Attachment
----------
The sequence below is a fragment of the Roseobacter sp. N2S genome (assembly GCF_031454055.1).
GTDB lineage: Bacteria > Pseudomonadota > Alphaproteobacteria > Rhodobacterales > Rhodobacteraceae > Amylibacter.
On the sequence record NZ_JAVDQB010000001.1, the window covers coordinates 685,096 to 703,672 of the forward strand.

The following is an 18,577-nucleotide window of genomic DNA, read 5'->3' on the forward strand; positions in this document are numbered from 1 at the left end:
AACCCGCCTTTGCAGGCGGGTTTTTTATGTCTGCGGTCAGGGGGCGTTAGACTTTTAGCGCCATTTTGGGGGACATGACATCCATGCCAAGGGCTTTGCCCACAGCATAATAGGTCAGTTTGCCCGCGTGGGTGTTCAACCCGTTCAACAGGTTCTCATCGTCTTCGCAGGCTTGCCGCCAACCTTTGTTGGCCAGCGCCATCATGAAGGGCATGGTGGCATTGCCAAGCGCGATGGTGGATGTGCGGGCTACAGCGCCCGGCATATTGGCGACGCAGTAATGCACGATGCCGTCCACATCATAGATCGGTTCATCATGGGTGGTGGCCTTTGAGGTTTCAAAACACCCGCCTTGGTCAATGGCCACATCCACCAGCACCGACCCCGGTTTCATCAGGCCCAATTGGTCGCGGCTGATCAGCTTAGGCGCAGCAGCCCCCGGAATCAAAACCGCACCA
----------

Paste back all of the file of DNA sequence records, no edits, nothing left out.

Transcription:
The sequence below is a fragment of the Roseobacter sp. N2S genome (assembly GCF_031454055.1).
GTDB lineage: Bacteria > Pseudomonadota > Alphaproteobacteria > Rhodobacterales > Rhodobacteraceae > Amylibacter.
On the sequence record NZ_JAVDQB010000001.1, the window covers coordinates 685,096 to 703,672 of the forward strand.

The following is an 18,577-nucleotide window of genomic DNA, read 5'->3' on the forward strand; positions in this document are numbered from 1 at the left end:
AACCCGCCTTTGCAGGCGGGTTTTTTATGTCTGCGGTCAGGGGGCGTTAGACTTTTAGCGCCATTTTGGGGGACATGACATCCATGCCAAGGGCTTTGCCCACAGCATAATAGGTCAGTTTGCCCGCGTGGGTGTTCAACCCGTTCAACAGGTTCTCATCGTCTTCGCAGGCTTGCCGCCAACCTTTGTTGGCCAGCGCCATCATGAAGGGCATGGTGGCATTGCCAAGCGCGATGGTGGATGTGCGGGCTACAGCGCCCGGCATATTGGCGACGCAGTAATGCACGATGCCGTCCACATCATAGATCGGTTCATCATGGGTGGTGGCCTTTGAGGTTTCAAAACACCCGCCTTGGTCAATGGCCACATCCACCAGCACCGACCCCGGTTTCATCAGGCCCAATTGGTCGCGGCTGATCAGCTTAGGCGCAGCAGCCCCCGGAATCAAAACCGCACCA